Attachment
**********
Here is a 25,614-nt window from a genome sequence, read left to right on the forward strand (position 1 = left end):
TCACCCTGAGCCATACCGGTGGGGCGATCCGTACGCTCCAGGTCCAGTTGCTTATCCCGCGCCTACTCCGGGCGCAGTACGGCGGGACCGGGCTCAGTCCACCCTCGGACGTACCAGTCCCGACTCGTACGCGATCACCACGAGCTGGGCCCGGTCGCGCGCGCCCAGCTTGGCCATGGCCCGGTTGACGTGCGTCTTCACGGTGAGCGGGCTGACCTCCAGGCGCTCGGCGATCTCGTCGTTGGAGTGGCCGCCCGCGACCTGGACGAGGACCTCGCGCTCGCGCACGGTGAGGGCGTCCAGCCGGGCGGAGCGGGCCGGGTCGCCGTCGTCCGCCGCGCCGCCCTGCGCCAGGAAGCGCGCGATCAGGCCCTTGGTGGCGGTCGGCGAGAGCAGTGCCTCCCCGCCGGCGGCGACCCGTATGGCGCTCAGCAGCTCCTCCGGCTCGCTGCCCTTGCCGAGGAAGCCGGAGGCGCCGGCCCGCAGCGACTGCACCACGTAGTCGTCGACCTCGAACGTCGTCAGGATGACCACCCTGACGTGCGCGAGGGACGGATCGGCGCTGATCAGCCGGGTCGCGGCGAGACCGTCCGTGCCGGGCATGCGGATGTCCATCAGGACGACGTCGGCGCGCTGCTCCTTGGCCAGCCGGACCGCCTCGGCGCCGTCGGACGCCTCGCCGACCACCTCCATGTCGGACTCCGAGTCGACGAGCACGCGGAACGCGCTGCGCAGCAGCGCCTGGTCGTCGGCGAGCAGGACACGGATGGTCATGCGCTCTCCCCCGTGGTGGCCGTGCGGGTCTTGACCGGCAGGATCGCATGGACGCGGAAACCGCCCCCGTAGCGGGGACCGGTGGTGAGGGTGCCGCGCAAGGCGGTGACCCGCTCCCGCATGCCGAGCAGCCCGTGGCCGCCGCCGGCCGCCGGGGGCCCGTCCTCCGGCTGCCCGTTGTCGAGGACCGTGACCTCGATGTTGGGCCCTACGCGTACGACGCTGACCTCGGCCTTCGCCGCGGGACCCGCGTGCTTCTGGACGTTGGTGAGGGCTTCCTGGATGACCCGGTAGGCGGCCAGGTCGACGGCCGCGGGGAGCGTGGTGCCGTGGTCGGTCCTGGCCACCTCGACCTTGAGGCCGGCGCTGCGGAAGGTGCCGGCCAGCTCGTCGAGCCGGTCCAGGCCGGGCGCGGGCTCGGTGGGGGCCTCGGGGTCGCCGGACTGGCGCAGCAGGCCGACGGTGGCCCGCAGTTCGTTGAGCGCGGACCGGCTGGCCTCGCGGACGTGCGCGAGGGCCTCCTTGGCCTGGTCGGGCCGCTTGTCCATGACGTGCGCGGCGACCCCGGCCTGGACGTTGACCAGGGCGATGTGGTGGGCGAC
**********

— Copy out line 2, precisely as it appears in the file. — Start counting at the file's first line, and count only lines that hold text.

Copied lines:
TCACCCTGAGCCATACCGGTGGGGCGATCCGTACGCTCCAGGTCCAGTTGCTTATCCCGCGCCTACTCCGGGCGCAGTACGGCGGGACCGGGCTCAGTCCACCCTCGGACGTACCAGTCCCGACTCGTACGCGATCACCACGAGCTGGGCCCGGTCGCGCGCGCCCAGCTTGGCCATGGCCCGGTTGACGTGCGTCTTCACGGTGAGCGGGCTGACCTCCAGGCGCTCGGCGATCTCGTCGTTGGAGTGGCCGCCCGCGACCTGGACGAGGACCTCGCGCTCGCGCACGGTGAGGGCGTCCAGCCGGGCGGAGCGGGCCGGGTCGCCGTCGTCCGCCGCGCCGCCCTGCGCCAGGAAGCGCGCGATCAGGCCCTTGGTGGCGGTCGGCGAGAGCAGTGCCTCCCCGCCGGCGGCGACCCGTATGGCGCTCAGCAGCTCCTCCGGCTCGCTGCCCTTGCCGAGGAAGCCGGAGGCGCCGGCCCGCAGCGACTGCACCACGTAGTCGTCGACCTCGAACGTCGTCAGGATGACCACCCTGACGTGCGCGAGGGACGGATCGGCGCTGATCAGCCGGGTCGCGGCGAGACCGTCCGTGCCGGGCATGCGGATGTCCATCAGGACGACGTCGGCGCGCTGCTCCTTGGCCAGCCGGACCGCCTCGGCGCCGTCGGACGCCTCGCCGACCACCTCCATGTCGGACTCCGAGTCGACGAGCACGCGGAACGCGCTGCGCAGCAGCGCCTGGTCGTCGGCGAGCAGGACACGGATGGTCATGCGCTCTCCCCCGTGGTGGCCGTGCGGGTCTTGACCGGCAGGATCGCATGGACGCGGAAACCGCCCCCGTAGCGGGGACCGGTGGTGAGGGTGCCGCGCAAGGCGGTGACCCGCTCCCGCATGCCGAGCAGCCCGTGGCCGCCGCCGGCCGCCGGGGGCCCGTCCTCCGGCTGCCCGTTGTCGAGGACCGTGACCTCGATGTTGGGCCCTACGCGTACGACGCTGACCTCGGCCTTCGCCGCGGGACCCGCGTGCTTCTGGACGTTGGTGAGGGCTTCCTGGATGACCCGGTAGGCGGCCAGGTCGACGGCCGCGGGGAGCGTGGTGCCGTGGTCGGTCCTGGCCACCTCGACCTTGAGGCCGGCGCTGCGGAAGGTGCCGGCCAGCTCGTCGAGCCGGTCCAGGCCGGGCGCGGGCTCGGTGGGGGCCTCGGGGTCGCCGGACTGGCGCAGCAGGCCGACGGTGGCCCGCAGTTCGTTGAGCGCGGACCGGCTGGCCTCGCGGACGTGCGCGAGGGCCTCCTTGGCCTGGTCGGGCCGCTTGTCCATGACGTGCGCGGCGACCCCGGCCTGGACGTTGACCAGGGCGATGTGGTGGGCGAC